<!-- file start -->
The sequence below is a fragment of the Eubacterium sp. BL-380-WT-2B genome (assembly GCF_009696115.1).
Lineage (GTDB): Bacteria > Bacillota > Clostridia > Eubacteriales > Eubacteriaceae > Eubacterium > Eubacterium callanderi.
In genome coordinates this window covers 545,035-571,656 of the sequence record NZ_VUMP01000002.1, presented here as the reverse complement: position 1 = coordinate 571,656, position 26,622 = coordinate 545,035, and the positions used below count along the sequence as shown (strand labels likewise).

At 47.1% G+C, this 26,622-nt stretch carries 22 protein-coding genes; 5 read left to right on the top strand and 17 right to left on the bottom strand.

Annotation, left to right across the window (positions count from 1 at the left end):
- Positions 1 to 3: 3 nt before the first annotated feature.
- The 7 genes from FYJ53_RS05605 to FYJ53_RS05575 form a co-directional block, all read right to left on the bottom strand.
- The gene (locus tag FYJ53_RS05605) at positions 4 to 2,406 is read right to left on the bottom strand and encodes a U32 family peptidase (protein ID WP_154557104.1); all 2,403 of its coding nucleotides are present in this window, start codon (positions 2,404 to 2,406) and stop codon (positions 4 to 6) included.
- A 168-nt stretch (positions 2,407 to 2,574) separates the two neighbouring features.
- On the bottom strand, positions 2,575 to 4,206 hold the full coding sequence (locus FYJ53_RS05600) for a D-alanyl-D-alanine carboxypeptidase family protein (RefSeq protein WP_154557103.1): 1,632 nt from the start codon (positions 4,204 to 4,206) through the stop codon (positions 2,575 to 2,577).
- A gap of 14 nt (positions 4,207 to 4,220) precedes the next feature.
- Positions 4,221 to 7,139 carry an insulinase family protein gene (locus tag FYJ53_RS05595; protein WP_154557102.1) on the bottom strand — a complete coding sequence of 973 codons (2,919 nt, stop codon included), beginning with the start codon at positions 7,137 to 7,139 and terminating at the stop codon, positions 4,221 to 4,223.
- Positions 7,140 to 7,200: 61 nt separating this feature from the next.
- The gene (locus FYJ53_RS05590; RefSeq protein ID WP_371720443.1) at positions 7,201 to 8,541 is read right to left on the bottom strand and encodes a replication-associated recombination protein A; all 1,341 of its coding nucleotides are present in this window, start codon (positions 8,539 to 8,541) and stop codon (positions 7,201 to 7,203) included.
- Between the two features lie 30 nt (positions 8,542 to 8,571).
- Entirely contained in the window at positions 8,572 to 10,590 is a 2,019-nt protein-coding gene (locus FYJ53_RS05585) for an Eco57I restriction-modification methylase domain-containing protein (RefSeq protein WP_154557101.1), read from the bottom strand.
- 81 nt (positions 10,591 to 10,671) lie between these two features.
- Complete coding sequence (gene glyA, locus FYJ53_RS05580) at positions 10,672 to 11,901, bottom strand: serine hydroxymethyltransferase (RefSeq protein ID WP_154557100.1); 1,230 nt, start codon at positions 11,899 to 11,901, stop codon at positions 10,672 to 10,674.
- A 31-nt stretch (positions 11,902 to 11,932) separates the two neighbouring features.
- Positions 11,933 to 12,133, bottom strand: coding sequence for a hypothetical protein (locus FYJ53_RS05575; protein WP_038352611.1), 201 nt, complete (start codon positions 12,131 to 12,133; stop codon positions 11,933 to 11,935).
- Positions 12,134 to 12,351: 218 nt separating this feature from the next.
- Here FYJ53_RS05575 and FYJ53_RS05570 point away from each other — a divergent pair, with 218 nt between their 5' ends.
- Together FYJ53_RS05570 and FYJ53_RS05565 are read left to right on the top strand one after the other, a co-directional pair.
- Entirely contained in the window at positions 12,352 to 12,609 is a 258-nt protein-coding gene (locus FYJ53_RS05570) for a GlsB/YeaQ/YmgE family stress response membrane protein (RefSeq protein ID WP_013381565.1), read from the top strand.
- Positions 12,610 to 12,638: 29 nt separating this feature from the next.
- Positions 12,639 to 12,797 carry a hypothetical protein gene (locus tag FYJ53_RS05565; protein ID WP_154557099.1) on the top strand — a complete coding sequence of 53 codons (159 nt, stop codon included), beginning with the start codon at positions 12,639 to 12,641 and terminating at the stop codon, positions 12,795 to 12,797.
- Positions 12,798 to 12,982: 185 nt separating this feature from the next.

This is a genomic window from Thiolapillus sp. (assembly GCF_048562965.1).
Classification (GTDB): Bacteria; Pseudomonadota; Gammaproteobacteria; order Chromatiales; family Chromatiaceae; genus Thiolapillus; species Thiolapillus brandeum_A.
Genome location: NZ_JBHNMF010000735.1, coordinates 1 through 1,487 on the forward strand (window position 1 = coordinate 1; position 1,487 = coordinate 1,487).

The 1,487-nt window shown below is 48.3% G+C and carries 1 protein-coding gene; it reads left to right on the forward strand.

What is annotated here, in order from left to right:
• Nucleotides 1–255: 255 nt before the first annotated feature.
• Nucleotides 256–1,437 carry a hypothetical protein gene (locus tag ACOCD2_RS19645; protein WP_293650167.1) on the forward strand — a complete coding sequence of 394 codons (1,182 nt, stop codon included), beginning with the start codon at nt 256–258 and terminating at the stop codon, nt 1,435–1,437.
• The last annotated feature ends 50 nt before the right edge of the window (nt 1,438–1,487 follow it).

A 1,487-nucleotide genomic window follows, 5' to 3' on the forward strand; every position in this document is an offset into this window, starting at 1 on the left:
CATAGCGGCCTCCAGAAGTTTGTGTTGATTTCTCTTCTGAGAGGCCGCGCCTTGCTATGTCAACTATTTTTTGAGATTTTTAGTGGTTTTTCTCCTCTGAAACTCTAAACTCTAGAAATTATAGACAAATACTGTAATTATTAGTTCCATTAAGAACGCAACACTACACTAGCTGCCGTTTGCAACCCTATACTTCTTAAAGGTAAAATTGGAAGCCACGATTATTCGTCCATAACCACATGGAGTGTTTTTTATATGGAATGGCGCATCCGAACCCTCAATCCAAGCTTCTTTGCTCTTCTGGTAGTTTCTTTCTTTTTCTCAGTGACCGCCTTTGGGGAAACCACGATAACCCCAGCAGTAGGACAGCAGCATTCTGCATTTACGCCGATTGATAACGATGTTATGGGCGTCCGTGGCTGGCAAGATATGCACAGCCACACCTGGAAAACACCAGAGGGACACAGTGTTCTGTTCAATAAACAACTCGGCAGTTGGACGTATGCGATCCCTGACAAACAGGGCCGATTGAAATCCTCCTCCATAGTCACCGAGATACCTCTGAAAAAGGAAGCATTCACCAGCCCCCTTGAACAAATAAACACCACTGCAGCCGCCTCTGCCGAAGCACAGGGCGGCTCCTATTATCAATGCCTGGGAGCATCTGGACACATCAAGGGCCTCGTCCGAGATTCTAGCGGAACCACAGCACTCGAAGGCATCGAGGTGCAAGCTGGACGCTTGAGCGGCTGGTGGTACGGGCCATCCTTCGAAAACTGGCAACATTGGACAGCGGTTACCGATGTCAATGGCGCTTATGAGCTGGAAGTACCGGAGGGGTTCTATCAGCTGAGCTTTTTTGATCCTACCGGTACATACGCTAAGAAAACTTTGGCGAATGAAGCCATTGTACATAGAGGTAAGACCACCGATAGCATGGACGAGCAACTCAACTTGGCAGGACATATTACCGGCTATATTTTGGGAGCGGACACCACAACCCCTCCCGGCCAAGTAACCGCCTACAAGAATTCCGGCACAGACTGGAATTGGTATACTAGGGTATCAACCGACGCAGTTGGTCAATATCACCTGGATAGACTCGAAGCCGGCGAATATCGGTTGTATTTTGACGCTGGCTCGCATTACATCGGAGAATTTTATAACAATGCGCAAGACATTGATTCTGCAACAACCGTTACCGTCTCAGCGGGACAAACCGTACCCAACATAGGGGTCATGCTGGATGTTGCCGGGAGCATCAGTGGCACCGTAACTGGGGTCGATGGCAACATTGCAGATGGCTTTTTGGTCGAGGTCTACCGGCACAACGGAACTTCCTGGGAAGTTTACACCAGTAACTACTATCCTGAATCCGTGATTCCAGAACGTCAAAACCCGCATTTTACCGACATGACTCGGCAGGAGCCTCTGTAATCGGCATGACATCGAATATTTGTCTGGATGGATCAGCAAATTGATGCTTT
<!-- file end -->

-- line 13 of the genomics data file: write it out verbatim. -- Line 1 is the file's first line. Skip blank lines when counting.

- Positions 7,140 to 7,200: 61 nt separating this feature from the next.